Emerging Practitioners in Philanthropy 2013 National Conference


"Emerging Practitioners in Philanthropy (EPIP) is a national network of foundation professionals and social entrepreneurs who strive for excellence in the practice of philanthropy. Our mission is to develop emerging leaders committed to building a just, equitable, and sustainable society. EPIP exists to ensure that emerging foundation professionals are effective stewards of philanthropic resources and all social entrepreneurs reach their potential as leaders." – About EPIP

EPIP held its 2013 national conference in Chicago from April 4-6. The theme: lead. I was impressed with the words of Executive Director Rahsaan Harris: "We all have opportunities to make a difference in the world. Leadership doesn’t come from a job title. It isn’t conferred through an educational degree. Leadership comes from a willingness to meet today’s challenges in your community and the world at large."

Here are links to two excellent graphic recordings of the conference from Ink Factory:

Graphic Recording One

Graphic Recording Two

One of the themes from the conference: collective leadership. Here's a slideshare on the subject from the 2010 GEO Conference and a secret sauce graphic from Leadership Learning Community.

Some favorite tweets from the conference:

"The great diversity at EPIP13 doesn't reflect foundation boards or the communities to which foundation $ are directed." – John W Rogers Jr [@lauratomasko]

Often we tackle social change in silos – but individuals don't experience life that way. Work within the gaps to bridge networks [@elizsullivan]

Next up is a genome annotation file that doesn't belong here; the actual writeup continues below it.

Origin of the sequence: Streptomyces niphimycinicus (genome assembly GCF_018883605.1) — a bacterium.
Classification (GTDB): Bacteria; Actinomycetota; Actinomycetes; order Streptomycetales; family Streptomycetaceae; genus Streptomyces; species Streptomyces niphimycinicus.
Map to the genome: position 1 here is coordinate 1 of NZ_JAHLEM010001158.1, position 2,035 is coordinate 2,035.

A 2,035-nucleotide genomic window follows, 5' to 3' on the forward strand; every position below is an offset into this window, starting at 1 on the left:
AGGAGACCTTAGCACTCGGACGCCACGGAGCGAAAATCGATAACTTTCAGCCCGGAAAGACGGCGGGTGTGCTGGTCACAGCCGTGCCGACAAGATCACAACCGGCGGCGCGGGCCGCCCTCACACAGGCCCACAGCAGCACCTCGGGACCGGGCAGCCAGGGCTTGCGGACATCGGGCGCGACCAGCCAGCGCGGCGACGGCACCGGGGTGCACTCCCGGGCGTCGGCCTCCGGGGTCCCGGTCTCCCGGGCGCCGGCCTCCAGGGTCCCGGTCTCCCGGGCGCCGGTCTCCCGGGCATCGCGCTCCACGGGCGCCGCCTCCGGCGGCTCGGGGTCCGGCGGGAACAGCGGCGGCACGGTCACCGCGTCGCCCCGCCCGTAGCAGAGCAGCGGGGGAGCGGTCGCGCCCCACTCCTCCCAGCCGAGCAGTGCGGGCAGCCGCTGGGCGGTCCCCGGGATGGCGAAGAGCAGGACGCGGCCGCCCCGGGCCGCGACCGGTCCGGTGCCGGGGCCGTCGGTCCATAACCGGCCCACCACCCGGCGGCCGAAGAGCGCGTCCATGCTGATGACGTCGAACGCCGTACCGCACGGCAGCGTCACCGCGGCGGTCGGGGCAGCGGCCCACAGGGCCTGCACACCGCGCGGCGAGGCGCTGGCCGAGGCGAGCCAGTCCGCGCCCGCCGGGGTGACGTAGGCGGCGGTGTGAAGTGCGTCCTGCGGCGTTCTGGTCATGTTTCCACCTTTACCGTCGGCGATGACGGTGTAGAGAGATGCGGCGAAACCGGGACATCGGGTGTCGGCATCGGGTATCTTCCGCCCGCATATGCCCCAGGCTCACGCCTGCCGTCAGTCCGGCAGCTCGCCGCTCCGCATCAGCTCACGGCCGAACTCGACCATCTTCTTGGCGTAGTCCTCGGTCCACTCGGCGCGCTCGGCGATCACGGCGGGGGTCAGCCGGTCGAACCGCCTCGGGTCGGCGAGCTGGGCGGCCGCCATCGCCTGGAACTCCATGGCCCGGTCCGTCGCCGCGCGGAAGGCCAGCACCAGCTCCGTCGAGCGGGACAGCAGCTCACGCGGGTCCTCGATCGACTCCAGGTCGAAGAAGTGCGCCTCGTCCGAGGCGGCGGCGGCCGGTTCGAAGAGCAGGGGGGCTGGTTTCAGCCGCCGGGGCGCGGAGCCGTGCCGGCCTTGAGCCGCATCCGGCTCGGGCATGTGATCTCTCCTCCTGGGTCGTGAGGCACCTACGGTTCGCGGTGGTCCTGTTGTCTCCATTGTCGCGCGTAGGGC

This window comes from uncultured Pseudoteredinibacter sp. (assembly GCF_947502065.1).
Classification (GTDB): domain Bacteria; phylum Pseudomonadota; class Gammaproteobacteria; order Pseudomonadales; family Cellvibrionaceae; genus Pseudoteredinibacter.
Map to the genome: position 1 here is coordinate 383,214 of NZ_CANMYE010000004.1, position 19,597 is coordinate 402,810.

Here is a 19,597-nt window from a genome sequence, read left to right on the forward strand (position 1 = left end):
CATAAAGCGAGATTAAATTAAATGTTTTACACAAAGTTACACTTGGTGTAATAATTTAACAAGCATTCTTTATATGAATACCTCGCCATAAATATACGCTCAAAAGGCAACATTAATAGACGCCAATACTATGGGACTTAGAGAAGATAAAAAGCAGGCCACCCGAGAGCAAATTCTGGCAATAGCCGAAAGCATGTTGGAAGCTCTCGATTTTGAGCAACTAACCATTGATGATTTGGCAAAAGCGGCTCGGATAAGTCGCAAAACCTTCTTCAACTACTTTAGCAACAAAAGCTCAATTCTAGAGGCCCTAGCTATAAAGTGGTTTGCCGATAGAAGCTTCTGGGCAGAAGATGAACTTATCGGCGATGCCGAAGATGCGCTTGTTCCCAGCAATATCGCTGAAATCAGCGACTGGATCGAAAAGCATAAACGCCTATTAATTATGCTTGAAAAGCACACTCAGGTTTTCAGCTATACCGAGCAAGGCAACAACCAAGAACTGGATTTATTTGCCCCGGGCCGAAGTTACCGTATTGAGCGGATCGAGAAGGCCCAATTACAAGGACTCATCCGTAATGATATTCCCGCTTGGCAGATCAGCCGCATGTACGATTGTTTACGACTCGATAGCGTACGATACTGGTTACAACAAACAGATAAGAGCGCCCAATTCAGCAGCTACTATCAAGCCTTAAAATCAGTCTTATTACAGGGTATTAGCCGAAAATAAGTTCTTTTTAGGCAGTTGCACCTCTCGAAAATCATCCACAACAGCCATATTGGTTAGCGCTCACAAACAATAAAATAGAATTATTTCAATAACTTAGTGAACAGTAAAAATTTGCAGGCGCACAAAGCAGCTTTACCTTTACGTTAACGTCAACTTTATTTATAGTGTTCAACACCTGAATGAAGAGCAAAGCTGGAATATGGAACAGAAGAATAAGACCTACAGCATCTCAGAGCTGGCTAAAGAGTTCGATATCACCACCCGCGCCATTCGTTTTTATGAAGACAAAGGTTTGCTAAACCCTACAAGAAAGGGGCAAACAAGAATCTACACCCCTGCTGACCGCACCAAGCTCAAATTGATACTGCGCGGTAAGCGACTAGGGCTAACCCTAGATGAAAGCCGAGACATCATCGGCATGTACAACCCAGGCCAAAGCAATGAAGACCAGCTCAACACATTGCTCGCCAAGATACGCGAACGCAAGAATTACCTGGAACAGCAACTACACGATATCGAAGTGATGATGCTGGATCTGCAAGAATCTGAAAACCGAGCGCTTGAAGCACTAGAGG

#Funders encouraged to value qualitative outcomes as much as quantitative.  Collecting data from transient, poor is hard! [@VillanuevaEdgar]

Challenges in collective impact: "In an effort to change the system, you can't forget that the system still exists. [@nicolegulotta]

Top 5 #philanthropy strategies for #nextgendonors : 1 due diligence 2 root causes 3 impact 4 systemic change 5 peer recommendations [@church01]

"It's easier for individuals to organize without organizations." Has huge implications for the nonprofit ecosystem [@elizsullivan]

#fact Nat'l survey: 45% of young profs in the NP sector plan to leave someday. Of those, 90% said that this is due to burnout. [@danielletorain]

Daniel Lee sharing that grantees are looking like contractors to grantors more and more. Is this a good thing? [@marvinwebb]

Key lesson when supporting community alternatives to violence: Listen to the people most affected by what you are working to change [@IHRFG]

John Rogers: need dynamic leaders to insist on culture of inclusion in orgs to be welcoming to people of color. [@jaclyn0812]

Just 10% of foundation grants are focused on communities of color. Just 11% of foundation Trustees are people of color [@dcmarla]

Inclusivity = better productivity and improved decision making. Diversity in perspective is important. [@julietinla]

Mention of Atlantic article citing wealthy giving less than those w/ fewer means. Hypothesis: wealthy not regularly exposed to needs [@lauratomasko]